21 Jun 2012, 1.11PM
Today, I logged onto my favorite site during examinations and read this not-so-well-written piece that got its point across clearly regardless:
Basically, author is a middle-aged Singaporean who sees everything bad with the soft Gen-Y who have had the audacity to have material comforts like computers and handphones showered upon them by their parents, and basically, “Singaporean youngsters are arrogant, lazy, complacent and cannot take any kind of hardship. You guys have lost the hunger to succeed. All you care about is fun fun fun. You come to work late and leave early. In between, you get on Facebook, tweeter, instant messaging, hold chit chat orgies, take multiple coffee breaks, post racist blogs, or play computer games.”
It obviously offended and struck a raw nerve, but like every good, obedient Singaporean would do, I reflected on myself and this is what I came up with. I will keep my retorts parsimonious and limited to three key points:
Stereotyping and generalization:
From what I know, older Singaporeans are arrogant, think they know best in everything, expect the world to kowtow to them and refuse to listen to new ideas, think that only their ideas are the best, and then blame the same people for not coming up with any good ideas like people in western countries do. According to a Malaysian friend I met on holiday, this is one of the reasons why our neighbors hate us so much.
What I’m trying to say is that, if you are going to be a bigot yourself and generalize, this is how we generalize you as well. We can go on, people who speak English in Singapore are arrogant, students who go to local universities are only book-smart and snobs, the list goes on and we don’t even need to be racist or offensive here!
Like a dear uncle of mine once said, if you don’t open your mouth, no one will say you are dumb…
Author’s own arrogance and bigotry
Maybe I should question the authenticity of this article – but whoever it is written by, these ideas definitely ran through someone’s head and thought processes. Did it ever come across the author’s mind that he should be aware of his own arrogance, condescension and bigotry? I don’t think I need to say much, because everything this author says is pretty much a reflection of himself; when you point a finger at someone, you point four fingers back at yourself.
It’s not our choice! I didn’t choose to be born into a family living in a 2 room, 3 room, 5 room HDB flat or a mansion or whatever your circumstances were. I just made the most out of what I had and what my parents gave me and that’s what everyone is trying to do. If you want us to stop whining about our stressful exams, our failed relationships, taking the MRT etc, you stop whining about how you didn’t have a handphone or computers back then in 1970 and how we are all a bunch of softies – I doubt the richest man in the world had a Mac-book back then either (and I don’t have one, just FYI). Academic achievement at the expense of physical pursuits was drilled into us from young.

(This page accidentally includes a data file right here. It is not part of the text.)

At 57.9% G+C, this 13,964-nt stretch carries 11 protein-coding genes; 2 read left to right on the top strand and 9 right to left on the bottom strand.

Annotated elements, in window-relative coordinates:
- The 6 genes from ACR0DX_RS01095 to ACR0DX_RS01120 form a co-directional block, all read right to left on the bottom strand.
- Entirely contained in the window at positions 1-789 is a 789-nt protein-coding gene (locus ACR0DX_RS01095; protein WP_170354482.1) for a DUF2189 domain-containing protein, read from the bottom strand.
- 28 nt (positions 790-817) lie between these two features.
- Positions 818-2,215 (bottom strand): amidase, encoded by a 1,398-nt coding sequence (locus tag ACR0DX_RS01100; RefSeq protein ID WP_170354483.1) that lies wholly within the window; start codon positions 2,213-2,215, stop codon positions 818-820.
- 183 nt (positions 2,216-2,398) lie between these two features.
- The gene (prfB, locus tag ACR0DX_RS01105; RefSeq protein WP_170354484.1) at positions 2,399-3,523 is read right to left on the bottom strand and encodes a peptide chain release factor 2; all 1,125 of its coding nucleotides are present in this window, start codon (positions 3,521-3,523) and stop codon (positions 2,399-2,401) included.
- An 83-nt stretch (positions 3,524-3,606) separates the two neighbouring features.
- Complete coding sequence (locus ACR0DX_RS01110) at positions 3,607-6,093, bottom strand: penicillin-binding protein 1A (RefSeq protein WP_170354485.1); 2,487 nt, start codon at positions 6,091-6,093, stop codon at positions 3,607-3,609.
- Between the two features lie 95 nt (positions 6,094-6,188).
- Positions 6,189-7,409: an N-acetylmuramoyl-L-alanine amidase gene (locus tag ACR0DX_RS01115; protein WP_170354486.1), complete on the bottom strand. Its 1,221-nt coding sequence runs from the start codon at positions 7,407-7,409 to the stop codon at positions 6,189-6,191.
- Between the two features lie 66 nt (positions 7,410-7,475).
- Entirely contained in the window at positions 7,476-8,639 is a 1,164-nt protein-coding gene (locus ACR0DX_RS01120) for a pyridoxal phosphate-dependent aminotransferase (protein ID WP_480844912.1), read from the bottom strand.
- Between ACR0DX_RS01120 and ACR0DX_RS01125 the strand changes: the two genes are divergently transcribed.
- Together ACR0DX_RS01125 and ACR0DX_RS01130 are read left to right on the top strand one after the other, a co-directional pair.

I can spend all day giving retorts and arguing my case, but I thought this was a good chance to speak up for the much maligned “strawberry generation” and wanted to make a much more different point to a much bigger problem.
Why do we generalize, and hate each other so much?
I don’t have the answer to this question, and neither am I a million dollar minister who can tell you “what do you think?” (sorry, couldn’t resist), but why can’t we just focus on the problems at hand and keep our frustrations focused on the problems and not keep blaming each other?
For years, we have been shouting out our problems, sometimes putting in precious time and energy giving constructive feedback, writing emails, writing letters to the press – maybe one of the reasons for all this frustration is that we are being ignored, but still, there is a better way to constructively use our frustrations to move forward. This brings us back to the same issue; why does the Singaporean government not listen to all these frustrated people banging their desks, shouting out loud, but invites 17 year olds to seminars, only to turn back the hard questions when the questions they don’t want to hear pop up? In management theory, we call this resistance to communication. But in management theory, employees can quit; quitting the country is altogether another thing.
I will end this before it becomes another rant. Young people have energy, but we only have so much. And we are getting tired and not any younger…. Please, listen to us.